Do Glen of Imaal Terriers Shed?

The Glen of Imaal Terrier is a mid-sized Irish Terrier that hunted vermin such as otters, badgers, foxes, and rats. Its sweet personality combined with its scruffy appearance and short legs makes this dog an irresistibly cute breed.

Does the Glen of Imaal Terrier shed much?

Glen of Imaal Terriers are low shedders despite their double coats. This is due to the rough texture of the outer coat. They will shed marginally throughout the year and seasonally.

Grooming the Glen of Imaal Terrier, however, requires frequent brushing and very occasional hand stripping. So they may not shed much, but grooming them takes some effort.

I’m sure you have lots more questions about the Glen of Imaal Terrier, especially its grooming and shedding. In this article, I’ll talk about that as well as the history of the breed and whether this Terrier is considered hypoallergenic.

Let’s begin! 

Glen of Imaal Terrier Shedding

Shedding Level

The Glen of Imaal Terrier–aka the Glen–is a low-shedding breed.

This dog has that much in common with its other Terrier brethren, including the Manchester Terrier.

Let’s talk a little bit about the Glen’s coat so you can understand more about its shedding behavior. This breed is double-coated for weather resistance.

The undercoat, which is closest to the Terrier’s body, is soft. While the outer coat features a rough texture that, while not wiry, is hard and has even been described as harsh.

It’s that outer coat that prevents the Glen of Imaal Terrier from shedding excessively. As you’ll recall if you’ve read about the other Terriers I’ve discussed on the blog, rough outer coats shed less frequently due to their texture.

Yet since the Glen has a dual coat, it will likely shed seasonally, although not in large quantities. This will happen two times per year.

The first period of seasonal shedding is in the late autumn in time for the winter. Double-coated dogs will puff up their coats for the cold season.

The second time of year that seasonal shedding occurs is in the spring ahead of the summer weather. A dog’s coat becomes thinner to withstand the heat and humidity that’s just around the corner.

Then there’s the regular shedding that occurs in any dog breed, the Glen of Imaal Terrier included. This shedding, like its seasonal coat drop, will lead to few hairs being shed in the Glen.

Grooming Your Glen of Imaal Terrier

Grooming Effort

Grooming the Glen of Imaal Terrier is moderately difficult.

The dog’s blue or wheaten scruffy coat requires brushing once per week. This will control their shedding and can prevent your dog from looking shaggy. Of course, some people prefer a shaggier Glen, in which case, use a pin brush.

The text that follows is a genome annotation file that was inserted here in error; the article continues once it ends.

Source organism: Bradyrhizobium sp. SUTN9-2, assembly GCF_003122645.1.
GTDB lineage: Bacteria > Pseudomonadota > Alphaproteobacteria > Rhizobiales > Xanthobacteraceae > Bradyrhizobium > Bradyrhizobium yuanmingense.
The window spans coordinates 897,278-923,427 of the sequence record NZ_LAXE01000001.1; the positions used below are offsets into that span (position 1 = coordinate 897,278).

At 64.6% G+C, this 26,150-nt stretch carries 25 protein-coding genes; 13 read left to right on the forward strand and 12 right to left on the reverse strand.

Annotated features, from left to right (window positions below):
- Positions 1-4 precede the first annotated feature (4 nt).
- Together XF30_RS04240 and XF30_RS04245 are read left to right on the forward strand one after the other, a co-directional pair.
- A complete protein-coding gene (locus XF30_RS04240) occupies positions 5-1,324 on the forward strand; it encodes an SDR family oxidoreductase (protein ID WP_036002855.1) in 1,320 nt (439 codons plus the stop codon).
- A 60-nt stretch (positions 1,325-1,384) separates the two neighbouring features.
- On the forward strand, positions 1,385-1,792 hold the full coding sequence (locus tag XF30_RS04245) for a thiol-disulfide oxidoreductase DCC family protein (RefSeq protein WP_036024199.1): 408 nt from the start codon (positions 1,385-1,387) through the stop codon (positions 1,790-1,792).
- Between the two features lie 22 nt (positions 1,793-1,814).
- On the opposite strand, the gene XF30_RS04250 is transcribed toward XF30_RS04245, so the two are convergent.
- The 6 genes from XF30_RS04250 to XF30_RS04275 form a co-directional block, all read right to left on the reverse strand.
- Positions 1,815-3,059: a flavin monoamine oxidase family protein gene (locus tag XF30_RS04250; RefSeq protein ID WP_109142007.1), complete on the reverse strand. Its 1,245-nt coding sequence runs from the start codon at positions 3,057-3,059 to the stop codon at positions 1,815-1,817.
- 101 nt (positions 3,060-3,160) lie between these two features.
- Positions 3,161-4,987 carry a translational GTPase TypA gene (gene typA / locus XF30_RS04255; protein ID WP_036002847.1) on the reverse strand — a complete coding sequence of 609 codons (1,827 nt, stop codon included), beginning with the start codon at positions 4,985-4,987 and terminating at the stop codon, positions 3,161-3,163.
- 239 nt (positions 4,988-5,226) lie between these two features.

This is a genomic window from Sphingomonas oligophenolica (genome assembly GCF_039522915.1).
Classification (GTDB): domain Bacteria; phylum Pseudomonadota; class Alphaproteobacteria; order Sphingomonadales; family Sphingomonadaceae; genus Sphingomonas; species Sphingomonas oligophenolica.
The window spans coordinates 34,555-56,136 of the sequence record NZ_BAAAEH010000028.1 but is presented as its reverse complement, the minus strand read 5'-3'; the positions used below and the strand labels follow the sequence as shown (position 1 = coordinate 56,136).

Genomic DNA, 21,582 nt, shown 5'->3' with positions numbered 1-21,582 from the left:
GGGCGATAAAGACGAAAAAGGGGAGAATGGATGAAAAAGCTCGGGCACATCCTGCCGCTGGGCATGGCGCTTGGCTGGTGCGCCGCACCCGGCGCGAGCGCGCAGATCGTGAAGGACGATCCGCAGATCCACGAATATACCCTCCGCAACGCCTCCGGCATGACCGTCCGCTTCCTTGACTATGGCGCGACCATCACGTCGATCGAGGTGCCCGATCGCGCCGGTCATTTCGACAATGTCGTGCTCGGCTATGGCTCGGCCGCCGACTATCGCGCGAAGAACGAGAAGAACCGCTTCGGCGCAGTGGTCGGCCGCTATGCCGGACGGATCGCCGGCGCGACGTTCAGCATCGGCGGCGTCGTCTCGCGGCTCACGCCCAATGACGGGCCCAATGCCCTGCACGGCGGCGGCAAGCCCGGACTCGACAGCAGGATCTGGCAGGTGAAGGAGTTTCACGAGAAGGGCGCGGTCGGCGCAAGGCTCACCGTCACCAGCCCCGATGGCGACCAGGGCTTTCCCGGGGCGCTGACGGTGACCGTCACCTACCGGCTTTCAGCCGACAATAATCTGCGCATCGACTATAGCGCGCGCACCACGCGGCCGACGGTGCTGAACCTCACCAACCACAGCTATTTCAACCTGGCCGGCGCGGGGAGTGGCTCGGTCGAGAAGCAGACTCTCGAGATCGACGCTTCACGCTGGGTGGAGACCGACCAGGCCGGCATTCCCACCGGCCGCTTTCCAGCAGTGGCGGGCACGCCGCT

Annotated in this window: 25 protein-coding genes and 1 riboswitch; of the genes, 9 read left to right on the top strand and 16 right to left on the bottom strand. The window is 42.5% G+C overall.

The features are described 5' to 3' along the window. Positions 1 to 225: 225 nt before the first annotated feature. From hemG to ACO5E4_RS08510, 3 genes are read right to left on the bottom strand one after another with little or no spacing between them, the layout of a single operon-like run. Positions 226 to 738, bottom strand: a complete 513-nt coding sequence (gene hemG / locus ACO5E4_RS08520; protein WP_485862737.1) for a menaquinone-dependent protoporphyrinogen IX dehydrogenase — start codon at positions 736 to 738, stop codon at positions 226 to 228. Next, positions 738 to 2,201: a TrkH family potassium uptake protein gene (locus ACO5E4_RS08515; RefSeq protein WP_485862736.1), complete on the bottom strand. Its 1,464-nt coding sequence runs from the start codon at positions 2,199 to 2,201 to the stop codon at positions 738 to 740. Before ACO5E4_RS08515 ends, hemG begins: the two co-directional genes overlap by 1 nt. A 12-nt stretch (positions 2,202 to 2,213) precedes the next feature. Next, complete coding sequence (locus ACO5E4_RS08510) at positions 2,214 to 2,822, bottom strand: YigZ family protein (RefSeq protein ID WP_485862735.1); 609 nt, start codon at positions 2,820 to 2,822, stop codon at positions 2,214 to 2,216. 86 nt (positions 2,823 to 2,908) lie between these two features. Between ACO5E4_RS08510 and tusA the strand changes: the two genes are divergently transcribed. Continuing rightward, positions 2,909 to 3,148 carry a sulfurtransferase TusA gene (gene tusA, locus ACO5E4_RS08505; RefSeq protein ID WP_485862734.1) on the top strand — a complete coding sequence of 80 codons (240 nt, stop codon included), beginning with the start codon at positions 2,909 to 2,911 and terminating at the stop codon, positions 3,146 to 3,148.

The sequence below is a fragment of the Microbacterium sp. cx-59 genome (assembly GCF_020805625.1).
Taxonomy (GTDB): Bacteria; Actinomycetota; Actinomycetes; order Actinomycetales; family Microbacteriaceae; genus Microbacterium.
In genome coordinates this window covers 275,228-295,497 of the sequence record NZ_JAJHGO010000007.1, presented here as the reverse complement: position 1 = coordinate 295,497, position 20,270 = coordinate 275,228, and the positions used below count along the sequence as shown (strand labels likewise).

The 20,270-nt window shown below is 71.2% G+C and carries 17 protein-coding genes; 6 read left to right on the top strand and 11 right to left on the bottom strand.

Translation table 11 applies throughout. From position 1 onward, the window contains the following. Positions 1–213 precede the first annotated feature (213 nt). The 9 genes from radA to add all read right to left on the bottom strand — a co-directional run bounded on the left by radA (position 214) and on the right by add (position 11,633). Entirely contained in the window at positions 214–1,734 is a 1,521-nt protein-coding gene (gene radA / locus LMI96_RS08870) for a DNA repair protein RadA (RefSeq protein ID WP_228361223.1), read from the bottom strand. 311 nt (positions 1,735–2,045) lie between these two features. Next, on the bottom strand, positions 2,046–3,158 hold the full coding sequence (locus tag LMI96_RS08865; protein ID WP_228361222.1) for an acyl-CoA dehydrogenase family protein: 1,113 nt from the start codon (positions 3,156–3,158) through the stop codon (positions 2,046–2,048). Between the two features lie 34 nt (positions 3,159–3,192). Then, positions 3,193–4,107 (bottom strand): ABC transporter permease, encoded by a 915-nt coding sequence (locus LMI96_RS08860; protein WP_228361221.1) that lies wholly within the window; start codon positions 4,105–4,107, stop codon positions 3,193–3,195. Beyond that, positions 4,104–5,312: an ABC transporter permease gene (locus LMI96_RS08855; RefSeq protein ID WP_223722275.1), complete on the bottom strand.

When brushing the Glen, focus on its furnishings, which are longer areas of softer fur that grow on its belly, legs, neck, and ears. These areas are more prone to painful mats, so don’t skip a brushing.

The Glen’s coat also requires you to hand strip it. The good news is that you only have to do this a couple of times per year, between two and three times.

If you’re unfamiliar with hand stripping, I talked about it in my article on Lakeland Terriers. It’s a grooming method that requires you to pull out long parts of your dog’s fur by hand.

Since the fur you’re removing is dead, hand stripping shouldn’t hurt your Glen. You mustn’t pull too hard though!

If you want to see how to hand strip your Glen of Imaal Terrier, here’s a YouTube video that shows you how it’s done.

Although hand stripping can take a long time to do, it’s beneficial for the dog. Your Glen’s coat will look shiny, colorful, even, and bright. The American Kennel Club mentions that hand stripping could even increase your bond with the Glen.

Of course, you don’t have to hand strip your dog if you’re not comfortable doing so. Some groomers offer this service, so call around and ask if any in your neck of the woods will do it. Since the Glen needs such infrequent hand stripping, it’s easy enough to relegate this job to the groomer.

The time will inevitably come to bathe your Glen of Imaal Terrier. You can do this about every three months unless your dog is dirty and stinky.

Always brush your Glen before bathing him. This breed has no special bathing requirements, but please put a bathing mat in the sink or tub, bathe with lukewarm water, and use a shampoo formulated for dogs.